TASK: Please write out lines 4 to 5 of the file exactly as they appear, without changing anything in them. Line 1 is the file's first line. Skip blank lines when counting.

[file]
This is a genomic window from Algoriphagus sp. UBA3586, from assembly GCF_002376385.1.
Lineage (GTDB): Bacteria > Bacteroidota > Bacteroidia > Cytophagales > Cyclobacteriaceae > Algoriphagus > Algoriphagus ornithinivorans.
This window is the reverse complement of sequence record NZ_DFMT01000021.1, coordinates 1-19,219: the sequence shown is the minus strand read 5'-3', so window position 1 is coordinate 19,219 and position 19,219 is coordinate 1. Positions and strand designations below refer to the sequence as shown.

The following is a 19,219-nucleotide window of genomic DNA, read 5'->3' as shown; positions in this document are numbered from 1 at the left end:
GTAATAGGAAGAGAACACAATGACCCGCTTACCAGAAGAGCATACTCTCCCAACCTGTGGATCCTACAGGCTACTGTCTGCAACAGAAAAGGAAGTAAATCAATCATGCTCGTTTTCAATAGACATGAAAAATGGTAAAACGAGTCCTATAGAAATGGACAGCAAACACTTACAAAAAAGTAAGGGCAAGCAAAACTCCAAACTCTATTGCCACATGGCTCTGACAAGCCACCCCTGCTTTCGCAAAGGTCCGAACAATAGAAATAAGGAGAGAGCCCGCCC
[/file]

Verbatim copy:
The following is a 19,219-nucleotide window of genomic DNA, read 5'->3' as shown; positions in this document are numbered from 1 at the left end:
GTAATAGGAAGAGAACACAATGACCCGCTTACCAGAAGAGCATACTCTCCCAACCTGTGGATCCTACAGGCTACTGTCTGCAACAGAAAAGGAAGTAAATCAATCATGCTCGTTTTCAATAGACATGAAAAATGGTAAAACGAGTCCTATAGAAATGGACAGCAAACACTTACAAAAAAGTAAGGGCAAGCAAAACTCCAAACTCTATTGCCACATGGCTCTGACAAGCCACCCCTGCTTTCGCAAAGGTCCGAACAATAGAAATAAGGAGAGAGCCCGCCC